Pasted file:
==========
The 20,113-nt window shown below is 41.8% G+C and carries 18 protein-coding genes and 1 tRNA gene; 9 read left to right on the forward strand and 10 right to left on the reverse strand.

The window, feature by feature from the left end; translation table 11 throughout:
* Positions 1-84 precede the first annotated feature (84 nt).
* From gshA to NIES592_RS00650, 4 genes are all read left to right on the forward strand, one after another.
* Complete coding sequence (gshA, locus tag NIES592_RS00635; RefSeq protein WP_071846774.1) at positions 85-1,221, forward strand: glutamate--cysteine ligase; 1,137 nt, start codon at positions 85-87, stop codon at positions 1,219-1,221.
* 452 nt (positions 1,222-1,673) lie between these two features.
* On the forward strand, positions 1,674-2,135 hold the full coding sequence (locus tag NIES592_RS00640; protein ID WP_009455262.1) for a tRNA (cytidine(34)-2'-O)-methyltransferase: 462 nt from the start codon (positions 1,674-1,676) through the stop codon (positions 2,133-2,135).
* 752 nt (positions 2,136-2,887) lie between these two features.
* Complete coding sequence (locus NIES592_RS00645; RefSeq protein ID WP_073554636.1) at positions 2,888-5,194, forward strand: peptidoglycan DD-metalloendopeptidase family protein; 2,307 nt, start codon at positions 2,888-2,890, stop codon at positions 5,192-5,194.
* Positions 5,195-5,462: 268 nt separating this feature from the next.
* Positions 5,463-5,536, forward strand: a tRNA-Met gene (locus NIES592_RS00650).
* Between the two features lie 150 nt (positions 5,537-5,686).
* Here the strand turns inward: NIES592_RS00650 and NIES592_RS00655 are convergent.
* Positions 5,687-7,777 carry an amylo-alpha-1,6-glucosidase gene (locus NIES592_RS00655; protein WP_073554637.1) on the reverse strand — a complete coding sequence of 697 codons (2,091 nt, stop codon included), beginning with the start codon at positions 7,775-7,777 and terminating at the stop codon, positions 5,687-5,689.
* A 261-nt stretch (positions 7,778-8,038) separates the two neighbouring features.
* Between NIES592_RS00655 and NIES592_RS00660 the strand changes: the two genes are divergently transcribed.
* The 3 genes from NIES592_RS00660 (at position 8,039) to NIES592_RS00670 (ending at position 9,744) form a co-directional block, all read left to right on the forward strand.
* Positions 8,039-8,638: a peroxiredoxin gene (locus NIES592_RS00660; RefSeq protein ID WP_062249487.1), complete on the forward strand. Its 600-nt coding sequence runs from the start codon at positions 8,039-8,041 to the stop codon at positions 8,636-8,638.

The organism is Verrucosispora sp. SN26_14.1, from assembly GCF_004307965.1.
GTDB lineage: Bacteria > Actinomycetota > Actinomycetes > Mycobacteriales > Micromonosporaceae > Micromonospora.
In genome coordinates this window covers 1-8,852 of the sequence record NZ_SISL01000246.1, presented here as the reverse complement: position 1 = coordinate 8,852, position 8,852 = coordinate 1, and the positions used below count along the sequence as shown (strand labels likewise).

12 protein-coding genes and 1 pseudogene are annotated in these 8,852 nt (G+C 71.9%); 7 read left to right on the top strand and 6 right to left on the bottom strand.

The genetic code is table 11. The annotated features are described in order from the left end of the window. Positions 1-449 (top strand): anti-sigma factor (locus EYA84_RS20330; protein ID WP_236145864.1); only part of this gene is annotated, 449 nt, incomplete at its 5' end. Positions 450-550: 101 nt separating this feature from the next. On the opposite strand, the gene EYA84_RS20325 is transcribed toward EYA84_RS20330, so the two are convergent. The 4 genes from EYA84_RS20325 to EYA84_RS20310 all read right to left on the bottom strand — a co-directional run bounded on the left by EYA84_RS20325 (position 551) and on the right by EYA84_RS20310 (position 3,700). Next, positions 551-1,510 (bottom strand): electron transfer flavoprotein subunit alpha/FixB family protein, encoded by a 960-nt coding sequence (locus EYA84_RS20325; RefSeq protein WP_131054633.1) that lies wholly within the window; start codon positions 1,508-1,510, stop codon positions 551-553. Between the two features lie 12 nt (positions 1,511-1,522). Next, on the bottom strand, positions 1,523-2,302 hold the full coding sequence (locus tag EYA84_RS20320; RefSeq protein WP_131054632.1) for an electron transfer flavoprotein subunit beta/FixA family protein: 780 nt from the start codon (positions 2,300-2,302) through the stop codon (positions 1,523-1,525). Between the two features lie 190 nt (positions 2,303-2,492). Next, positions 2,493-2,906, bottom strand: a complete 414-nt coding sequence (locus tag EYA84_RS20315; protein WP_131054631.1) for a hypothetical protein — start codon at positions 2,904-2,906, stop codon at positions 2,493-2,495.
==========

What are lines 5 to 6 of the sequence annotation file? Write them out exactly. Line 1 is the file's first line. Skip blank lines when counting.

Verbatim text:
* Complete coding sequence (gshA, locus tag NIES592_RS00635; RefSeq protein WP_071846774.1) at positions 85-1,221, forward strand: glutamate--cysteine ligase; 1,137 nt, start codon at positions 85-87, stop codon at positions 1,219-1,221.
* 452 nt (positions 1,222-1,673) lie between these two features.